How Paulson Gave Hedge Funds Advance Word Treasury Secretary Henry Paulson stepped off the elevator into the Third Avenue offices of hedge fund Eton Park Capital Management LP in Manhattan. It was July 21, 2008, and market fears were mounting. Four months earlier, Bear Stearns Cos. had sold itself for just $10 a share to JPMorgan Chase & Co. (JPM)
Citizen Scientist 2.0 What does the future of science look like?About a year ago, I was asked this same question. My response was: Transdisciplinary collaboration. Researchers from a variety of domains—biology, philosophy, psychology, neuroscience, economics, law—all coming together, using inputs from each specialized area to generate the best comprehensive solutions to society's more persistent problems. Indeed, it appears as if I was on the right track, as more and more academic research departments, as well as industries, are seeing the value in this type of partnership. Now let's take this even a step further.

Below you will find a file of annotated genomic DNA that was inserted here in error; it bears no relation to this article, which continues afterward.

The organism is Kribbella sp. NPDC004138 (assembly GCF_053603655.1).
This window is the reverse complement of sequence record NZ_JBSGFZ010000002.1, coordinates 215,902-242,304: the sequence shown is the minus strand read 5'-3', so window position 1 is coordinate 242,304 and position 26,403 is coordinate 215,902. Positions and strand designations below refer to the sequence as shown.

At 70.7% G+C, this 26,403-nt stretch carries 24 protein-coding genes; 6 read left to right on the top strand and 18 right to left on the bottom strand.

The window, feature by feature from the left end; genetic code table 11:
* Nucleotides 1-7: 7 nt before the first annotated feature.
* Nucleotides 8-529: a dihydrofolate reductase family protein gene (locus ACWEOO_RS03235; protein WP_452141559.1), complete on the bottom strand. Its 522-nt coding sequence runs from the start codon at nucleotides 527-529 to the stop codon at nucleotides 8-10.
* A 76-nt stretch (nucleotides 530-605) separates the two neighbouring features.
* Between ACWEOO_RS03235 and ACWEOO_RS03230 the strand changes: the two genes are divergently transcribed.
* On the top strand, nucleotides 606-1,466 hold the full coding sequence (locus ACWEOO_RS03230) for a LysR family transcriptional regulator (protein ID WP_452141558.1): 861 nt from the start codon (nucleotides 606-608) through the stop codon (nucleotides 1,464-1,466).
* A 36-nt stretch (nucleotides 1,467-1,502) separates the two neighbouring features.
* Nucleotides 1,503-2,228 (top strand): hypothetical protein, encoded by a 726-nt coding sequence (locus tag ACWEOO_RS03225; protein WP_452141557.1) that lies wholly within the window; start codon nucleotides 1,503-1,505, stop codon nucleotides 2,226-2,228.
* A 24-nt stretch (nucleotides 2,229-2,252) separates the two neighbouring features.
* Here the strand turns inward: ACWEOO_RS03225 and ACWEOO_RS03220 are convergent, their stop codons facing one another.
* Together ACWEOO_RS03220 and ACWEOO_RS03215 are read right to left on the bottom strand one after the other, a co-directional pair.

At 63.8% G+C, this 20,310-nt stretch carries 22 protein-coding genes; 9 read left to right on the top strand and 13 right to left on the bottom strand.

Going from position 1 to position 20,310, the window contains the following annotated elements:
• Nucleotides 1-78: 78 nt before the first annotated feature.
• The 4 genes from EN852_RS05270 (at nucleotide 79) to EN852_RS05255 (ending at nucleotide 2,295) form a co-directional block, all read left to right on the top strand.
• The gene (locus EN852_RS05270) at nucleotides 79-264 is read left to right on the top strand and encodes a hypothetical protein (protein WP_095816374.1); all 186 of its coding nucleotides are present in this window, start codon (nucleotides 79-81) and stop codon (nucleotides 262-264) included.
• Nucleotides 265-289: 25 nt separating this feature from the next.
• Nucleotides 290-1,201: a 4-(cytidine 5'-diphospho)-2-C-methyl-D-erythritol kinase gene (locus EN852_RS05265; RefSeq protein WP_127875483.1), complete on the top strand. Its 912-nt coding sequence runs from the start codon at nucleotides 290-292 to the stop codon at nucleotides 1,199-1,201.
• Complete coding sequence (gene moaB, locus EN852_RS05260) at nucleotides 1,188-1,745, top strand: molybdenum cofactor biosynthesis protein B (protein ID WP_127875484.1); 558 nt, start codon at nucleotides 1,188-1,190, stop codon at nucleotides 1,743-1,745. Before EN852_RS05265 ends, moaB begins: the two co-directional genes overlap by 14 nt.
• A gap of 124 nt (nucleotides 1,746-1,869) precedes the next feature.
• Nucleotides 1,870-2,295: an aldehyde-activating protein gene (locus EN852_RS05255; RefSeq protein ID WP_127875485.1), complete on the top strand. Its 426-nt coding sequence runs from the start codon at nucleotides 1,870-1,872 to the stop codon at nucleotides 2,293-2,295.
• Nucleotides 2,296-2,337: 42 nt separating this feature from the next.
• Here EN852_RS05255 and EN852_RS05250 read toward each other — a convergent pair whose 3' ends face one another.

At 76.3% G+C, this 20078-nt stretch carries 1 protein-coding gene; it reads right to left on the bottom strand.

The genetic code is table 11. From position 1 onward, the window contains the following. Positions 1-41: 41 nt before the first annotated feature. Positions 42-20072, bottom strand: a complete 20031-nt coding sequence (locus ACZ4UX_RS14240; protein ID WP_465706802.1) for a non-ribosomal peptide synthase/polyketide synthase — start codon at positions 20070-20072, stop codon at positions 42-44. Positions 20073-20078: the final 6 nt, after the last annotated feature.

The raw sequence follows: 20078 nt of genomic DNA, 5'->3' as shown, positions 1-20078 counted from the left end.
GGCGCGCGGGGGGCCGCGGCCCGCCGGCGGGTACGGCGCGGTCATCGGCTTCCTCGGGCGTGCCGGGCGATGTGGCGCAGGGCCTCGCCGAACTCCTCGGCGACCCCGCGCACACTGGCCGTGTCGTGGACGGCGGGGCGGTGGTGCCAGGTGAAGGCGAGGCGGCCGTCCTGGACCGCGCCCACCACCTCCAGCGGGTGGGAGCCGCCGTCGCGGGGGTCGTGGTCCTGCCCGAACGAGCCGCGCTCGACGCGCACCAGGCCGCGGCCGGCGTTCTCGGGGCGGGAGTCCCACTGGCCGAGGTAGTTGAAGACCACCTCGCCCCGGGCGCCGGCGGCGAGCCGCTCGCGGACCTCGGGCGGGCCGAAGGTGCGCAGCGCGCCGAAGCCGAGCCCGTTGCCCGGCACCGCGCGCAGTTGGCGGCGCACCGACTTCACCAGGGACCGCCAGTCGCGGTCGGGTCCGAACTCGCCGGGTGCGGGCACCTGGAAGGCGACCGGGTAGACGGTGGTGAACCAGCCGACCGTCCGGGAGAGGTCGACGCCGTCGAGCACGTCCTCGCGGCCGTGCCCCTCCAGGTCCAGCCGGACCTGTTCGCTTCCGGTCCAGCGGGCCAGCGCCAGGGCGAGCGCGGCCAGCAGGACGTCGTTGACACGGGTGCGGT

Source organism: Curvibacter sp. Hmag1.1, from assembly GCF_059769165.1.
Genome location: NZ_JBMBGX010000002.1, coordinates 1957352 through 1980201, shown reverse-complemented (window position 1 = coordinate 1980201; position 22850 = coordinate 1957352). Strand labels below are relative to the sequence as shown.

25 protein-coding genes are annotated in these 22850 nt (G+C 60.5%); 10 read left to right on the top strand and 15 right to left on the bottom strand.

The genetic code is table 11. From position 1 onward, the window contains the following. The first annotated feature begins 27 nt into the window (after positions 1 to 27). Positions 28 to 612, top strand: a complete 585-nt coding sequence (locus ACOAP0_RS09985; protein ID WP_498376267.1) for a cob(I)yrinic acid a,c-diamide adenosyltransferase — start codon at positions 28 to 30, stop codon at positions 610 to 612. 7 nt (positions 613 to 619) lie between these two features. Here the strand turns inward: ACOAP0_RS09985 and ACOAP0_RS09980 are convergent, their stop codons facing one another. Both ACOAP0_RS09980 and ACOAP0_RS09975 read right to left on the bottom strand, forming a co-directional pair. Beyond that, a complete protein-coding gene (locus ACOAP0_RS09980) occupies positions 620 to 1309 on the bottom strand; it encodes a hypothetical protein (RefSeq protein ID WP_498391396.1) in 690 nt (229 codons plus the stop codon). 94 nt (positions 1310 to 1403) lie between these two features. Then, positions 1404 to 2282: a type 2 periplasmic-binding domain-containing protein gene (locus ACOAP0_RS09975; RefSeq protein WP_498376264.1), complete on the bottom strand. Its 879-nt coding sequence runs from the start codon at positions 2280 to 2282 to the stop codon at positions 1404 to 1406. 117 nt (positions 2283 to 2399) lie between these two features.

Revealed: huge increase in executive pay for America's top bosses John Hammergren, CEO of healthcare provider McKesson, earned $145m last year. Photograph: George Nikitin/AP Chief executive pay has roared back after two years of stagnation and decline. America's top bosses enjoyed pay hikes of between 27 and 40% last year, according to the largest survey of US CEO pay. New Technique Turns Viruses Into Useful Tools Researchers have demonstrated a simple, one-step process in which genetically engineered viruses arrange themselves into extremely ordered patterns with distinctive properties, such as color or strength. The technique could be used to make novel optical devices or biological scaffolds to grow soft tissue, teeth, and bone. The researchers, led by Seung-Wuk Lee, a bioengineering professor at the University of California, Berkeley, used the technique to make structured films. “We want to mimic nature and create many different types of functional structures with a very simple building block,” Lee says. This work is part of a broader effort to make new types of materials using viruses as microscopic building blocks.